People & Money

AfCFTA to Generate $84 Billion In Additional Exports – Afreximbank

An intra-African free trade deal could help earn more than $84 billion in untapped exports, going by a new report by the African Export-Import Bank (Afreximbank).

Intra-continental trade could grow to over $231 billion or around 22 percent of African commerce if the potential is leveraged under the pact, even where all other conditions remained constant, said Afreximbank.

Commercial activities under the African Continental Free Trade Agreement (AfCFTA) are timed to commence in January. That could make the bloc the biggest free-trade zone in the world by area with a potential market of 1.2 billion people and a consolidated gross domestic product of $3 trillion, when the deal is operating at full throttle in ten years’ time.

Southern Africa will provide most of the untapped gains, from industries “already proven to be internationally competitive and which have good prospects for export success in other African markets,” like machinery, mineral commodities, vehicles and spare parts, food products, rubber, and plastics, according to Afreximbank.

The bigger export potential Southern Africa and North Africa are benefitting from “largely reflects the complexity and sophisticated nature of the South African and Egyptian economies in a region where industrial products and manufactured goods are the leading drivers of cross-border formal trade,” the bank said.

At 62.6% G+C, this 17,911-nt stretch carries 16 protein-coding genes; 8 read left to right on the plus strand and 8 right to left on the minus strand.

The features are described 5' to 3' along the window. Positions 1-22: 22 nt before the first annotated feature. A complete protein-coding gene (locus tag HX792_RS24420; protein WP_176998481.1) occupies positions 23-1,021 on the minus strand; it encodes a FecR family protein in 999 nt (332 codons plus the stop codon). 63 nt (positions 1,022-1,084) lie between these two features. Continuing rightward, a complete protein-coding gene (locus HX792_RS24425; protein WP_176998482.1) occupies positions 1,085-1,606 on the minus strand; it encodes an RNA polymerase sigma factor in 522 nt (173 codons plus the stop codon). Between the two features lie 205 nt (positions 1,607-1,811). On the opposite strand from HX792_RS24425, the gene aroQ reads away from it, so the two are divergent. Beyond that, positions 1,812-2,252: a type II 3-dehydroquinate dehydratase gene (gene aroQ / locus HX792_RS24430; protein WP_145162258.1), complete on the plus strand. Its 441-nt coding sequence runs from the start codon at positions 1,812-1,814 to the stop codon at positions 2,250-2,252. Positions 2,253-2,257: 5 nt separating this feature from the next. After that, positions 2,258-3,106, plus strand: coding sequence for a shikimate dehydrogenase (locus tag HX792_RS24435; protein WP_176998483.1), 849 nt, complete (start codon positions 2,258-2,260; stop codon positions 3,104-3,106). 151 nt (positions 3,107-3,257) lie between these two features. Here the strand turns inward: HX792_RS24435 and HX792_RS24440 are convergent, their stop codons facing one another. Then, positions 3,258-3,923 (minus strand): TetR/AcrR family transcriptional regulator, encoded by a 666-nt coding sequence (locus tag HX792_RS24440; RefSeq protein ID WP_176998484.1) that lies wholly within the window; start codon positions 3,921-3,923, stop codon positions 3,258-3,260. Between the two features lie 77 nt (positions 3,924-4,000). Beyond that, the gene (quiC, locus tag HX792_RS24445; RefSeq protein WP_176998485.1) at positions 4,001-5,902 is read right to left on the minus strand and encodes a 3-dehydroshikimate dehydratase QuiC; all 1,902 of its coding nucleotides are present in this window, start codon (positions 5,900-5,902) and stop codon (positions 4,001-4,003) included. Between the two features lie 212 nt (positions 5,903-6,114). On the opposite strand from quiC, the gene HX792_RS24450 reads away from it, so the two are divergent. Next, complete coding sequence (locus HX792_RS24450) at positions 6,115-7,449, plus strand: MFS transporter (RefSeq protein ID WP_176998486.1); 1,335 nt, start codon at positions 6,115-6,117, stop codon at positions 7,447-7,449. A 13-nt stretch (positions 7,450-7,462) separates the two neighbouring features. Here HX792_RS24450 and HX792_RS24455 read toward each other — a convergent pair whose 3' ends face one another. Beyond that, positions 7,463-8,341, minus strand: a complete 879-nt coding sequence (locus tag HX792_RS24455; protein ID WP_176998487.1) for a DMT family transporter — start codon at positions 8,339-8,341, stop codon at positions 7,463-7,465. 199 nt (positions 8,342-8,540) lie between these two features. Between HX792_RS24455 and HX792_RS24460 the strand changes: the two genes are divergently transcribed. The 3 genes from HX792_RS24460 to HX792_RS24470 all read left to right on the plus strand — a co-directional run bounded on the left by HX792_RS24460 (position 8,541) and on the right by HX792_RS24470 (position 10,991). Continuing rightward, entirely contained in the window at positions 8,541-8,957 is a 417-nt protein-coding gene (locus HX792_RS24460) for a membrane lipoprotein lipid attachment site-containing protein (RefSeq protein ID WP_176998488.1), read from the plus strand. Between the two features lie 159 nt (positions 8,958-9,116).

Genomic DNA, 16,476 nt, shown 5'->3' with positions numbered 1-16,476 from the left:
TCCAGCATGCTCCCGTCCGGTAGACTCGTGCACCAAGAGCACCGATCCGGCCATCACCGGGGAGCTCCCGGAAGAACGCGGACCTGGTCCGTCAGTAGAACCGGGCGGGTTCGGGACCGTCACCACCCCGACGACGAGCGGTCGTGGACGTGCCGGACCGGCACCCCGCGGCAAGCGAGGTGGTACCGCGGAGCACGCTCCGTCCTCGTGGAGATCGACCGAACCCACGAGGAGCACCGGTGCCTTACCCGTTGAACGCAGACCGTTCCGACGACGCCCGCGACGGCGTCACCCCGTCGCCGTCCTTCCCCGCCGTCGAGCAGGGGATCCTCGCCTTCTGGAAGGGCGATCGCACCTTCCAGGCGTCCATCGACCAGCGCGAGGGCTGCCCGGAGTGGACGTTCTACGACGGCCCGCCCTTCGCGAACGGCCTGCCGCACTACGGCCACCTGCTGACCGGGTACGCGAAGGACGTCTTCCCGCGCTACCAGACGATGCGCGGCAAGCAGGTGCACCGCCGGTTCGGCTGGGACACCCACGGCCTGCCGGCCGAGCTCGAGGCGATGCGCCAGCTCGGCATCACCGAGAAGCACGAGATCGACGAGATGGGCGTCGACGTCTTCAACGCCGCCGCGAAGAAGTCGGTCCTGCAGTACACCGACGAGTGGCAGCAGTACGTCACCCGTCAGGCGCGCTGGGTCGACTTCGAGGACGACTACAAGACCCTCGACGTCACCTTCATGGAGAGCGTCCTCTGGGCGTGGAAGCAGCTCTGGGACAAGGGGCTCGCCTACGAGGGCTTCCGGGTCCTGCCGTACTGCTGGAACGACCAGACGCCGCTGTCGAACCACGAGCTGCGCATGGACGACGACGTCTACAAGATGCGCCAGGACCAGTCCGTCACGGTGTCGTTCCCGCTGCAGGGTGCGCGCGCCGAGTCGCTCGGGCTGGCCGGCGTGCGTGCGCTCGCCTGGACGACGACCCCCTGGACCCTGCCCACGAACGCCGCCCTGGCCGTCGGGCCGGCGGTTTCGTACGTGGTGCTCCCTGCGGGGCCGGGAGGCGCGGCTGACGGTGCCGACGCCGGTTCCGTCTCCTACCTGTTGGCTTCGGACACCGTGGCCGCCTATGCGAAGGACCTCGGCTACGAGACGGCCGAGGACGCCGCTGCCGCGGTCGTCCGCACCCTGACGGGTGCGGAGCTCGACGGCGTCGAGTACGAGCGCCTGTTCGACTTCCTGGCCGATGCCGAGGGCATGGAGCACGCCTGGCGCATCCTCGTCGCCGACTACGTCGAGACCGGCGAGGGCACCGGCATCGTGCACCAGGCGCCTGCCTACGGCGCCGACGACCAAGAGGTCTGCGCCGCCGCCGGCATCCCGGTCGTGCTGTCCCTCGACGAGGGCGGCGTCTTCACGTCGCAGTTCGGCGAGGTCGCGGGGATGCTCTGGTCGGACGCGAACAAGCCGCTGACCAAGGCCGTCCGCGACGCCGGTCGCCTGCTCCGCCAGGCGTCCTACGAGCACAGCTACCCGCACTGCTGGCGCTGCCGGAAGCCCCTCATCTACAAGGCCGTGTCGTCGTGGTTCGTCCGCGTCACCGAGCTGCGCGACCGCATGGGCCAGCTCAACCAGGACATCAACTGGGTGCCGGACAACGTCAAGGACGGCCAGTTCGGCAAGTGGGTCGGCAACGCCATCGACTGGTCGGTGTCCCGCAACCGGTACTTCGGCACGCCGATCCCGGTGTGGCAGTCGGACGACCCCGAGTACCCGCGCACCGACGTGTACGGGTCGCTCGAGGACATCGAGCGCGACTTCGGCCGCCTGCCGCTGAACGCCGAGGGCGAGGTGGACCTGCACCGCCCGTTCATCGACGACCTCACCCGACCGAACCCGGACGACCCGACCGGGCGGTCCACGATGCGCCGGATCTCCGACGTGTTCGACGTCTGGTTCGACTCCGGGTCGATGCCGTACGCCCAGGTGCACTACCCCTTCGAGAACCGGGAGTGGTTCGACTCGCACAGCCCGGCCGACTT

South Africa and Egypt contribute approximately 50 percent of their respective regions’ export potential.

Also Read: AfCFTA to Expand Nigeria’s Non-Oil Exports – FG

Nigeria eyes increased exports

Africa’s biggest economy, Nigeria, consented to ratify the pact last month and now aspires to double its export trade, particularly to African countries, in the next ten years. Currently, only Ghana and South Africa make its top ten list of exports destination.

In 2019, goods with a value of around $60 billion were exported from Nigeria but that figure represents a fall in the value of its exports over the last five years, from $97.6 billion in 2015. As a whole, Abuja shipped 20.4 percent of its total exports to fellow African nations.

Just as global trade tapered by 2.89 percent last year on account of the conflict between the United States and China, Africa’s total merchandise trade shrank by just 0.13 percent to around $1 trillion, Afreximbank data showed.

Also Read: Afreximbank Launches $1.5bn Covid-19 Support Facility

Meanwhile, The share of intra-African exports as a percentage of total African exports increased from about 10 percent in 1995 to around 15 percent in 2019, but it remains low compared to levels in Europe (69 percent), Asia (59 percent), and North America (31 percent).

The little drop affirms actions taken to stimulate intra-continental trade and “draw on the diversification of trading partners to sustain economic growth and trade expansion,” the lender said.

All the 55 countries on the continent recognised by the African Union except one have signed to join the bloc and 34 have ratified the accord.

Related Articles

Back to top button

Subscribe to our newsletter!


Stay up to date with our latest news and articles.
We promise not to spam you!

You have successfully subscribed to our newsletter

There was an error while trying to send your request. Please try again.

Arbiterz will use the information you provide on this form to be in touch with you and to provide updates and marketing.